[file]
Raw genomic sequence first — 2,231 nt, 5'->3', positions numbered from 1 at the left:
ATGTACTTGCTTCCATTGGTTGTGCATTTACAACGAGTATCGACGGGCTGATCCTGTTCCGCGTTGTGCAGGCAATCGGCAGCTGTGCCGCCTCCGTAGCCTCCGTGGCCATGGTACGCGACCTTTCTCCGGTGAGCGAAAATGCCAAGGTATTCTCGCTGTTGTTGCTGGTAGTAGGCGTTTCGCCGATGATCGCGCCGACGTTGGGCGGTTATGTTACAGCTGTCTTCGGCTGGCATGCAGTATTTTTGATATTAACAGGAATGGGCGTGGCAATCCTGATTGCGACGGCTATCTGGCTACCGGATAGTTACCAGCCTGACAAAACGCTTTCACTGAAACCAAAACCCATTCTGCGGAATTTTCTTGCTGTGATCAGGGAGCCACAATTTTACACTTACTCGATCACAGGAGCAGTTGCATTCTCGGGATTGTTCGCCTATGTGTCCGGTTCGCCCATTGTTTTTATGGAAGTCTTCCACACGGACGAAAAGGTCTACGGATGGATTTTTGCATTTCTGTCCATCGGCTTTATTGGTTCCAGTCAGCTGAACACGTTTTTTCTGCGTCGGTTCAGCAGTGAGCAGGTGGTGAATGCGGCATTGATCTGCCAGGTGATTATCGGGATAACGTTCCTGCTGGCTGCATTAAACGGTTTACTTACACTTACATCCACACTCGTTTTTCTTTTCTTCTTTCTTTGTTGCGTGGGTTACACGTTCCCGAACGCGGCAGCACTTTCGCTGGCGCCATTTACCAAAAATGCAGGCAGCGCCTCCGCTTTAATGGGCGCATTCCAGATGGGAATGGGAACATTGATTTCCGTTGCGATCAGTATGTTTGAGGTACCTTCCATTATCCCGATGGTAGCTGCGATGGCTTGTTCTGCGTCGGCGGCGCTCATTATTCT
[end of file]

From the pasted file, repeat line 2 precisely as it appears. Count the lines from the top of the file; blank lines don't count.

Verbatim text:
ATGTACTTGCTTCCATTGGTTGTGCATTTACAACGAGTATCGACGGGCTGATCCTGTTCCGCGTTGTGCAGGCAATCGGCAGCTGTGCCGCCTCCGTAGCCTCCGTGGCCATGGTACGCGACCTTTCTCCGGTGAGCGAAAATGCCAAGGTATTCTCGCTGTTGTTGCTGGTAGTAGGCGTTTCGCCGATGATCGCGCCGACGTTGGGCGGTTATGTTACAGCTGTCTTCGGCTGGCATGCAGTATTTTTGATATTAACAGGAATGGGCGTGGCAATCCTGATTGCGACGGCTATCTGGCTACCGGATAGTTACCAGCCTGACAAAACGCTTTCACTGAAACCAAAACCCATTCTGCGGAATTTTCTTGCTGTGATCAGGGAGCCACAATTTTACACTTACTCGATCACAGGAGCAGTTGCATTCTCGGGATTGTTCGCCTATGTGTCCGGTTCGCCCATTGTTTTTATGGAAGTCTTCCACACGGACGAAAAGGTCTACGGATGGATTTTTGCATTTCTGTCCATCGGCTTTATTGGTTCCAGTCAGCTGAACACGTTTTTTCTGCGTCGGTTCAGCAGTGAGCAGGTGGTGAATGCGGCATTGATCTGCCAGGTGATTATCGGGATAACGTTCCTGCTGGCTGCATTAAACGGTTTACTTACACTTACATCCACACTCGTTTTTCTTTTCTTCTTTCTTTGTTGCGTGGGTTACACGTTCCCGAACGCGGCAGCACTTTCGCTGGCGCCATTTACCAAAAATGCAGGCAGCGCCTCCGCTTTAATGGGCGCATTCCAGATGGGAATGGGAACATTGATTTCCGTTGCGATCAGTATGTTTGAGGTACCTTCCATTATCCCGATGGTAGCTGCGATGGCTTGTTCTGCGTCGGCGGCGCTCATTATTCT